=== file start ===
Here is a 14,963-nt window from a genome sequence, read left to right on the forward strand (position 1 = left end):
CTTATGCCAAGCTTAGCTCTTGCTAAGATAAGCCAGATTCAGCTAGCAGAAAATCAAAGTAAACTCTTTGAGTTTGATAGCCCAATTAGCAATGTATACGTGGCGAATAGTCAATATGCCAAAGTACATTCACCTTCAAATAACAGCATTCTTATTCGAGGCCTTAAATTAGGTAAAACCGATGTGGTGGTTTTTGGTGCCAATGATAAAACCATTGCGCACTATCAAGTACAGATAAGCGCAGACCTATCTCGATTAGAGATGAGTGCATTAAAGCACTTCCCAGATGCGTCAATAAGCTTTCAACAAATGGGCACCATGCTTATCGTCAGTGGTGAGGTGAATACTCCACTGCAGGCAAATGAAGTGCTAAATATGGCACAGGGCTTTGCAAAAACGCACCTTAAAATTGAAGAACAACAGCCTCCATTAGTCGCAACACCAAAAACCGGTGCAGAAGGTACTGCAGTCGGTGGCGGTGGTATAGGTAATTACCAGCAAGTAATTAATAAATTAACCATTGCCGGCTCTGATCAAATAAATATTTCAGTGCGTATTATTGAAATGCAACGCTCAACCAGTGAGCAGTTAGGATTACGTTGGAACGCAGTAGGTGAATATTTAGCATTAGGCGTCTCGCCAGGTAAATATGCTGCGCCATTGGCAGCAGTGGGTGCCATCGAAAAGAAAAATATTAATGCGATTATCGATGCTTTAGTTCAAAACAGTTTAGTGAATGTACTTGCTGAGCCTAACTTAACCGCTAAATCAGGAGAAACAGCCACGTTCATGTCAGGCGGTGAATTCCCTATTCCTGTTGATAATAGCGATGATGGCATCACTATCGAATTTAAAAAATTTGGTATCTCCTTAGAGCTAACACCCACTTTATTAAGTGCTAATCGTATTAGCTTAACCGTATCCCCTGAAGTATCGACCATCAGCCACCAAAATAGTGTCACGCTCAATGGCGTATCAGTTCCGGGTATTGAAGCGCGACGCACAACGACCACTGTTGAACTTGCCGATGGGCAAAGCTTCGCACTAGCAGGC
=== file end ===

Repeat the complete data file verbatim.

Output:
Here is a 14,963-nt window from a genome sequence, read left to right on the forward strand (position 1 = left end):
CTTATGCCAAGCTTAGCTCTTGCTAAGATAAGCCAGATTCAGCTAGCAGAAAATCAAAGTAAACTCTTTGAGTTTGATAGCCCAATTAGCAATGTATACGTGGCGAATAGTCAATATGCCAAAGTACATTCACCTTCAAATAACAGCATTCTTATTCGAGGCCTTAAATTAGGTAAAACCGATGTGGTGGTTTTTGGTGCCAATGATAAAACCATTGCGCACTATCAAGTACAGATAAGCGCAGACCTATCTCGATTAGAGATGAGTGCATTAAAGCACTTCCCAGATGCGTCAATAAGCTTTCAACAAATGGGCACCATGCTTATCGTCAGTGGTGAGGTGAATACTCCACTGCAGGCAAATGAAGTGCTAAATATGGCACAGGGCTTTGCAAAAACGCACCTTAAAATTGAAGAACAACAGCCTCCATTAGTCGCAACACCAAAAACCGGTGCAGAAGGTACTGCAGTCGGTGGCGGTGGTATAGGTAATTACCAGCAAGTAATTAATAAATTAACCATTGCCGGCTCTGATCAAATAAATATTTCAGTGCGTATTATTGAAATGCAACGCTCAACCAGTGAGCAGTTAGGATTACGTTGGAACGCAGTAGGTGAATATTTAGCATTAGGCGTCTCGCCAGGTAAATATGCTGCGCCATTGGCAGCAGTGGGTGCCATCGAAAAGAAAAATATTAATGCGATTATCGATGCTTTAGTTCAAAACAGTTTAGTGAATGTACTTGCTGAGCCTAACTTAACCGCTAAATCAGGAGAAACAGCCACGTTCATGTCAGGCGGTGAATTCCCTATTCCTGTTGATAATAGCGATGATGGCATCACTATCGAATTTAAAAAATTTGGTATCTCCTTAGAGCTAACACCCACTTTATTAAGTGCTAATCGTATTAGCTTAACCGTATCCCCTGAAGTATCGACCATCAGCCACCAAAATAGTGTCACGCTCAATGGCGTATCAGTTCCGGGTATTGAAGCGCGACGCACAACGACCACTGTTGAACTTGCCGATGGGCAAAGCTTCGCACTAGCAGGC